Yeah, I really feel like I’ve given it a good stick having been here all since the first week of January, but the more that time goes on, the more I’m here, the more I dislike it. I try to be open minded, but since I feel so out of step here, every little thing annoys me and the climate makes it difficult to enjoy the hobbies that keep me sane. I’m a keen skier, but it’s 70 degrees here in the winter, so coming into the late fall and missing the winter is reinforcing the hate of the place.

          I think I’m also scared of getting too rooted here. I want to get out before I have been here 5 years and my network is rooted here and then it’s even harder to get out. Getting back home, where I want to be, gives me the chance to make my connections and footing there. I also don’t want to run the risk of a coworker who was in a similar situation and stayed for his wife. Out while I’m still single ;)

          1. JB

            It sounds like you are still in the phase of comparing the new place to the old one. I bet you’ll find a lot of people who say that it took more than ten months to stop hating a place that was so different from what they knew and loved.

            I hated the state I live in now for at least a year when I moved here, and even when I stopped hating it, I planned to move back home. Now I think of this as home and wouldn’t move back if given the chance. What helped me was intentionally seeking out things to like about where I lived. Yeah, you love skiing, but there are benefits to having 70 degree weather in the winter, so embrace those things.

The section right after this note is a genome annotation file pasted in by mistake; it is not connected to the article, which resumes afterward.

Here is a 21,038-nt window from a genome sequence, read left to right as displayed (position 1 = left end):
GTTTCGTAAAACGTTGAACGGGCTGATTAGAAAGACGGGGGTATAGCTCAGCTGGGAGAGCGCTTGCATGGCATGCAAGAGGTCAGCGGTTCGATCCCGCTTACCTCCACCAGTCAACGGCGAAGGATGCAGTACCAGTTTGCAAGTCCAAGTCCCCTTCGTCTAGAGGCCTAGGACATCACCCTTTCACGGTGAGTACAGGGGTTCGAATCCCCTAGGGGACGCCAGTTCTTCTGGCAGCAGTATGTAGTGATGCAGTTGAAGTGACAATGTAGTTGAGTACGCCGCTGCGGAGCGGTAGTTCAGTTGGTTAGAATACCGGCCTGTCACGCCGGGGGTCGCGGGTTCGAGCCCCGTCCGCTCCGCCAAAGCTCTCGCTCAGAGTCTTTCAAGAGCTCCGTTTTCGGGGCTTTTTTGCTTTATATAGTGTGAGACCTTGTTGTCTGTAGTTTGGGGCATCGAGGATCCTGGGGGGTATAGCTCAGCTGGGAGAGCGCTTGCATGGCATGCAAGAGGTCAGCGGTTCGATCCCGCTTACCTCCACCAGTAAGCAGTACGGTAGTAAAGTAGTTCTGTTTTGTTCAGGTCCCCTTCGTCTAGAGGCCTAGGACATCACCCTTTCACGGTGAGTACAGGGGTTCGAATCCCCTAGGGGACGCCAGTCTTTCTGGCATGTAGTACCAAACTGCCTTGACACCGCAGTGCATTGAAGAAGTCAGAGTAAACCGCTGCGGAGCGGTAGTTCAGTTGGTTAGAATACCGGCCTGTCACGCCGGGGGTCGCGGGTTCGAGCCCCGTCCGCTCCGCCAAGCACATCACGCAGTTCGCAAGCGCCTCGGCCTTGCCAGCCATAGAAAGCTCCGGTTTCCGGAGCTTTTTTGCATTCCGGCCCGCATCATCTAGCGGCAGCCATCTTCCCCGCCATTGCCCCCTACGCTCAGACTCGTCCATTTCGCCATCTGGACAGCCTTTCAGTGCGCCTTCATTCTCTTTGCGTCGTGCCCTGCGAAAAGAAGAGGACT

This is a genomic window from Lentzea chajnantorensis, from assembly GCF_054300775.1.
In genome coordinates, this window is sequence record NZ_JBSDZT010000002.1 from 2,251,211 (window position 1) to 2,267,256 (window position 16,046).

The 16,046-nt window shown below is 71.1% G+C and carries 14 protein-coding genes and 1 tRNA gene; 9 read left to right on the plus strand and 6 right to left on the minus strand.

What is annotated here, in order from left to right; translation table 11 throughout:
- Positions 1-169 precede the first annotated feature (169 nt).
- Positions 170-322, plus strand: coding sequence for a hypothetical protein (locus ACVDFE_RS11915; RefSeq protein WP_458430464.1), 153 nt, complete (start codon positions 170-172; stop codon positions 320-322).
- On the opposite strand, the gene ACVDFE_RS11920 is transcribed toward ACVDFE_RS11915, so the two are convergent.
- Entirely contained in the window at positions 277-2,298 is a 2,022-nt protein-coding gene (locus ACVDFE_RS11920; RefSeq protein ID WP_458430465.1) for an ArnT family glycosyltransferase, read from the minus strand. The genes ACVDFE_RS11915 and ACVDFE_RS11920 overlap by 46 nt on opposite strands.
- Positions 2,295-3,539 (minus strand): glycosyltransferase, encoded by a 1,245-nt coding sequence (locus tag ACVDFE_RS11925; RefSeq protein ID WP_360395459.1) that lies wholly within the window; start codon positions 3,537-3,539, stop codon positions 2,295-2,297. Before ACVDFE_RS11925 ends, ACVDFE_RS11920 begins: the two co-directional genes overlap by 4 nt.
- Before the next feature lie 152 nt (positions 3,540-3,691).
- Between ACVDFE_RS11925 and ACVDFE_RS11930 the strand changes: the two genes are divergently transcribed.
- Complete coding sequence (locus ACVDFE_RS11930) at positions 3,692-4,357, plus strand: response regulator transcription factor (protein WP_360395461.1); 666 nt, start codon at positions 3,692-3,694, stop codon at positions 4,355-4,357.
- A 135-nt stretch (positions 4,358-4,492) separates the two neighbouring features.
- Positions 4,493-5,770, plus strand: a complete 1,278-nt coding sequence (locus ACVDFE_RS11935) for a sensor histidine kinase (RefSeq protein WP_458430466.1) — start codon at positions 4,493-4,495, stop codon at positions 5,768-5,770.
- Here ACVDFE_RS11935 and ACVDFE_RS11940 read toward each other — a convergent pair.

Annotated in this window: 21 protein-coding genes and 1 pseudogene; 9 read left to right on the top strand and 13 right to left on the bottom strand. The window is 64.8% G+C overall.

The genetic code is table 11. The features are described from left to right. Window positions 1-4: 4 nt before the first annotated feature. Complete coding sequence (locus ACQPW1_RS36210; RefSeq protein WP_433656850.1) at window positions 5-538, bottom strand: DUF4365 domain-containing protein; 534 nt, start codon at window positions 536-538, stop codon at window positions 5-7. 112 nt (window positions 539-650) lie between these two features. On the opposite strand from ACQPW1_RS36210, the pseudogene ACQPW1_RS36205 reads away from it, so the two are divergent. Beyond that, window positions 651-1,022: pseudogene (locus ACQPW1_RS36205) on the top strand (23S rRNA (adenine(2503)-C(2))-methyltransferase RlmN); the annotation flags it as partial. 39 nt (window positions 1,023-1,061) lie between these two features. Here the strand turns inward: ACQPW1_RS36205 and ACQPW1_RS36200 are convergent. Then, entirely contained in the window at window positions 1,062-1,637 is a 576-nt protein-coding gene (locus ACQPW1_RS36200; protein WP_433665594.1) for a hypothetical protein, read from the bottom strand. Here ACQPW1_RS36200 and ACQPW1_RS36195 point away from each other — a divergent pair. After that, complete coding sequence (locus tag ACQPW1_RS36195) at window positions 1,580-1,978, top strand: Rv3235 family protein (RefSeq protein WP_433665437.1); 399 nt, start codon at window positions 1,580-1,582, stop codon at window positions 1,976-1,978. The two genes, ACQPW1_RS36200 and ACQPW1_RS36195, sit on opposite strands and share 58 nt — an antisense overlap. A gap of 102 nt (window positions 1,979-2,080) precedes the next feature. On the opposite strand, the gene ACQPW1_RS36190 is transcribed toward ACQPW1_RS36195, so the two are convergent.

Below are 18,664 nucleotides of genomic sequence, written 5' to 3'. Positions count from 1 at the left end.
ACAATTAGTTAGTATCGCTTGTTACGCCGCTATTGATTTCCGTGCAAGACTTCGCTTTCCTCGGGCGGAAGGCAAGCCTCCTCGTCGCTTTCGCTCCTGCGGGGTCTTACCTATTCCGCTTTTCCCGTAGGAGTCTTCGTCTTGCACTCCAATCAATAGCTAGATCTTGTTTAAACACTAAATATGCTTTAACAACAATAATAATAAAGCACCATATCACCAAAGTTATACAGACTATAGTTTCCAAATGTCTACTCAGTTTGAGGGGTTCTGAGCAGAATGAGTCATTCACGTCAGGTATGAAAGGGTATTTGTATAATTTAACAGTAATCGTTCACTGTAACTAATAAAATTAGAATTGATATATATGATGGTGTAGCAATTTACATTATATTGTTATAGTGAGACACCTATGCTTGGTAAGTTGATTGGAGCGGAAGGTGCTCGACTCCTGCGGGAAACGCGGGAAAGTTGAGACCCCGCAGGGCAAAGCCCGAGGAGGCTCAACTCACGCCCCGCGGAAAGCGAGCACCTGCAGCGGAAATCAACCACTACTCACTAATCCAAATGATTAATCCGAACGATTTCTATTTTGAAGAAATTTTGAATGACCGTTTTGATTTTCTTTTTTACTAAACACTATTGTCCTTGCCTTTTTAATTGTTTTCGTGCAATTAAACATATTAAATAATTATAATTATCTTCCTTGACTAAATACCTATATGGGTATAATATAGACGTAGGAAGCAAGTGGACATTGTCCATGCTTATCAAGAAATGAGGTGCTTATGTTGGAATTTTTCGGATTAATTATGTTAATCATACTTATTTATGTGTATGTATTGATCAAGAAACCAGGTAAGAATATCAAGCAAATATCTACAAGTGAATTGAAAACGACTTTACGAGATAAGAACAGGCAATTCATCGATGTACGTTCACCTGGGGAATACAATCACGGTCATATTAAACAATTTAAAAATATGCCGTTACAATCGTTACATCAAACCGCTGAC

Think of it like a military posting. You know you only *have* to stay for a few years. You don’t have to be stuck there, even if you meet someone there and fall in love–just don’t get serious with anyone who isn’t open to moving.

            There is something to like about every place on the planet. I know it feels like you’ve given it your best effort, but you haven’t even been there a year. Try–with an open mind–to find and celebrate the good things about where you live (even if they are just small things), focus on them relentlessly instead of comparing it to where you’re from. Every day, say to yourself, “If I had to move back home today, I’d mis _______.” And put something there, and not facetiously. Even if it’s just “that really great taco place down the street” or “the wall color in my apartment.” Try to add a new thing to that list every day, or at least every week. Actively look for things to add to that list. And remind yourself that all this is temporary. We can do just about anything when we know it’s temporary.